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p267 [E Meylan] [From the French.] DEAREST BROTHER, - I was glad to have even a few lines from you, the more so because you tell me a little about the beloved brethren in Switzerland. I am beginning rather to want to see them, but I am waiting for the guidance of God. I had so long neglected England that I was somewhat their debtor; and our God, in His great goodness, has not left His blessing to be waited for. Our conferences have been singularly happy, and blessing is not wanting to the work in general. The number of brethren is increasing, and the meetings, on the whole, are in peace; where there is anything unpleasant it is rather that God is delivering them from a condition of feebleness in which evil was hiding itself, in which the water was stagnating to some degree. Here in London conversions are frequent, and many souls attracted. What I fear is that too external a work may be doing; still the consciences and hearts of brethren are well exercised, which is a very good sign, and there is a good spirit. I hope that God will cause those most recently converted to reach this exercise of soul, so that they may gain in depth, as they have rapidly gained the assurance of salvation. As to the rest, the work is a work of God, and His Spirit must accomplish it, a work of life in the soul which is settled in real - and thus, blessed be God for it - eternal relationships with God.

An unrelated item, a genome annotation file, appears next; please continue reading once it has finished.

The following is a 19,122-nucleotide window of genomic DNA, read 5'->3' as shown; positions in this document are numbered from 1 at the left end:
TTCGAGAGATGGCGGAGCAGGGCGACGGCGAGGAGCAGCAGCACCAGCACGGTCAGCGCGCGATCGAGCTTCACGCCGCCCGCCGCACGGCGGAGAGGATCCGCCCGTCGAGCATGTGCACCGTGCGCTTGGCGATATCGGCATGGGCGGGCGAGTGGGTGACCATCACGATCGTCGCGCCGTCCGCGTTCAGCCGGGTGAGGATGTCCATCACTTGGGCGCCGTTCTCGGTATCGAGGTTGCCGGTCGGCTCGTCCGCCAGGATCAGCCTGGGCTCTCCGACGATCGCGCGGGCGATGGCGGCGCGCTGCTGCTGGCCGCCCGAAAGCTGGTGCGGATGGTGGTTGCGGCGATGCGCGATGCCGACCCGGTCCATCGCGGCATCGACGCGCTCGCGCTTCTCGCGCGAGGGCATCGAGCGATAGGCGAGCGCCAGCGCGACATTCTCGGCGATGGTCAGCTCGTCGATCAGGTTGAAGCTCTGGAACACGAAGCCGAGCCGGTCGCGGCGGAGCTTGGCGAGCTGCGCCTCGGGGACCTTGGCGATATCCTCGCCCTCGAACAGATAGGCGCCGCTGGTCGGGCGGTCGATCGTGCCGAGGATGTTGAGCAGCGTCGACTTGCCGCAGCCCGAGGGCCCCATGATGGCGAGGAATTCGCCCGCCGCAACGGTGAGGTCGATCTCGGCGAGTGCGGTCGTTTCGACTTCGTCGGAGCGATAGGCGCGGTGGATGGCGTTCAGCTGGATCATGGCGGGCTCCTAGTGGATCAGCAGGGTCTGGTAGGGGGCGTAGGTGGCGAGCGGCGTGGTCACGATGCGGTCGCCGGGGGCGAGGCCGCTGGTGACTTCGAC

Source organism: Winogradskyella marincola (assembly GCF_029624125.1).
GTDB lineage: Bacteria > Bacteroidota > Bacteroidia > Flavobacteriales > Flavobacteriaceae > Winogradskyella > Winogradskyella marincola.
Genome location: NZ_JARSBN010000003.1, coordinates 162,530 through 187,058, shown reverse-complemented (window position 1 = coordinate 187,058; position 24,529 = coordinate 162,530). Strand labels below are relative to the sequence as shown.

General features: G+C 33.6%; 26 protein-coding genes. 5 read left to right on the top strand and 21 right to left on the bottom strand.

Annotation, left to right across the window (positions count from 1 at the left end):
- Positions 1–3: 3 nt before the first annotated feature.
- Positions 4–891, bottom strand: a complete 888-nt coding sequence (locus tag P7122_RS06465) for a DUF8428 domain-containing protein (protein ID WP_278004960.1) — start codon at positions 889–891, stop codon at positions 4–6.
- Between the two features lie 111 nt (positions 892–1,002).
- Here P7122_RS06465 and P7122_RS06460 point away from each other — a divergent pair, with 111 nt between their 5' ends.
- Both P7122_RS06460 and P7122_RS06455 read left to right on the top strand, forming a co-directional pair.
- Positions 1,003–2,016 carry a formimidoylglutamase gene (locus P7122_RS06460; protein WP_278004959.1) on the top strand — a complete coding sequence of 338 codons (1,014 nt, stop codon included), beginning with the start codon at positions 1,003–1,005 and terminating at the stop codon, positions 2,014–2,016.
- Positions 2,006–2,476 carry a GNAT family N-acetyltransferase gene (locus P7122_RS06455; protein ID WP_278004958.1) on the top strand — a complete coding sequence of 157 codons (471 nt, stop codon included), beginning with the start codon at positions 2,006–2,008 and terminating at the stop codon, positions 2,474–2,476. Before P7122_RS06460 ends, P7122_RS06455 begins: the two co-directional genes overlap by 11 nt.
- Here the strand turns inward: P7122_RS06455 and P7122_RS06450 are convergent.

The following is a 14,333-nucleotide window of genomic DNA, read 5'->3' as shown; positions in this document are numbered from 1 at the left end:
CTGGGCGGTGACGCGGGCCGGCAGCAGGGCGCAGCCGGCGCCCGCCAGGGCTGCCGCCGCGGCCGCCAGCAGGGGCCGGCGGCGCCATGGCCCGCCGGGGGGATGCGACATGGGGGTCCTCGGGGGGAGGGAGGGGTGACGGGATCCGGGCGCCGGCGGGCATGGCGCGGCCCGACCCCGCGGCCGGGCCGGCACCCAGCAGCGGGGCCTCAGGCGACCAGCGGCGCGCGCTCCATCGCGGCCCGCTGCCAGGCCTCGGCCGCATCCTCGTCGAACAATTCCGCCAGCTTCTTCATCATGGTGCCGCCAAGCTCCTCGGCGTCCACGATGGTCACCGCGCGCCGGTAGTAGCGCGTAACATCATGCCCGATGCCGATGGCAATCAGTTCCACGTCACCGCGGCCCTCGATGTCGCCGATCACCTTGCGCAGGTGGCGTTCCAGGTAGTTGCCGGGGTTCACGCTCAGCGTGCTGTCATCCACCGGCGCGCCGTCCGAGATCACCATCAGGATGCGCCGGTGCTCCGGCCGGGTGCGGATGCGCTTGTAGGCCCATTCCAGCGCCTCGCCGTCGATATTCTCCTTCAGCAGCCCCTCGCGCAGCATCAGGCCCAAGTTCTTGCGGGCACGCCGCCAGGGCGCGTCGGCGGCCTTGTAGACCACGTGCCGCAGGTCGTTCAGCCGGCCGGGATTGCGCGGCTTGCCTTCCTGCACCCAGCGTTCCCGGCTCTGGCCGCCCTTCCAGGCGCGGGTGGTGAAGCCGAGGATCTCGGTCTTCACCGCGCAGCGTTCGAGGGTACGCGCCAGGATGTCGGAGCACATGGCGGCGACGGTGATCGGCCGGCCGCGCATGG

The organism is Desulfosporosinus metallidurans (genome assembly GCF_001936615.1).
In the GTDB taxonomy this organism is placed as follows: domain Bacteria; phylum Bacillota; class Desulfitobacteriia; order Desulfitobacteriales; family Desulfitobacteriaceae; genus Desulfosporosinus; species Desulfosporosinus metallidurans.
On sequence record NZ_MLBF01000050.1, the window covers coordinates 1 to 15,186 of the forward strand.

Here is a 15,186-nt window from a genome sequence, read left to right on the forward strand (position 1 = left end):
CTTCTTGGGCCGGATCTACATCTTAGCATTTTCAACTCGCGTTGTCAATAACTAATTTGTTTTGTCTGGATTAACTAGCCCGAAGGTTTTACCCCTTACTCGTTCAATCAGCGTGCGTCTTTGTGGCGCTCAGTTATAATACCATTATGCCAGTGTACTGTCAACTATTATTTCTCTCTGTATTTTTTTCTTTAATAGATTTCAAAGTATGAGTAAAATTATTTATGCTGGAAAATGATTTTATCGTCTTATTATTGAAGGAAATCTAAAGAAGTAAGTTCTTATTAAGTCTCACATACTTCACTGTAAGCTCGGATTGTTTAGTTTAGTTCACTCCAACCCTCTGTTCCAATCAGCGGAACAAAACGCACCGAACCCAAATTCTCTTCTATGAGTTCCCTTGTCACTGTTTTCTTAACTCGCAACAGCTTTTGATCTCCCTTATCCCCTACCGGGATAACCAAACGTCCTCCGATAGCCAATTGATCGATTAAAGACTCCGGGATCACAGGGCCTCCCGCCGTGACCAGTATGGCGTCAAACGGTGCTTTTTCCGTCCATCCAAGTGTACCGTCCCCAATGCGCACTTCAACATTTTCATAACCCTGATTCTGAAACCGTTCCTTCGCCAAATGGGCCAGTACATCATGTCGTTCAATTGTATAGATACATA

May God in His goodness keep the dear brethren in Switzerland; if they are not spiritual, and if God does not keep them in a very real way by His grace, it would be only too natural to fall into this snare of Bethesda, if God permits it to come near them. … When people love the world they go to Bethesda; when they are in a bad state of soul they are inclined to throw themselves into it: when the conscience is upright they leave it. Christ having been placed after their own interests (ecclesiastical) everything is false: they have been obliged to follow a false system in order to hide this, and this spirit is imprinted on everything and everywhere. It has been remarked everywhere. Many souls have been delivered lately. … But souls must be kept by the Lord; this is my confidence for the dear brethren in Switzerland, and for the meetings. Without the protection of God the simplest things become insurmountable, the most excellent, at least the most amiable motives become snares. I trust in Him: He has kept them until now, and I reckon on His goodness to keep them still until the end. …

As to your children, dear brother, may God guide you, and may He not allow you to subordinate Christ to anything whatever. If Christ calls you more or less to leave His work in order to take care of your children, He will bless you in caring for them. Our only rule of duty is Christ Himself. We have to do many things in all kinds of relationships. If you follow His will, He will take care of your children: outside His path all your care would come to nothing. I must stop, I have too much to do even; I can hardly hold out longer, but the Lord is sufficient for everything. Greet the brethren very affectionately.

Your very affectionate brother.

London, November 13th, 1858.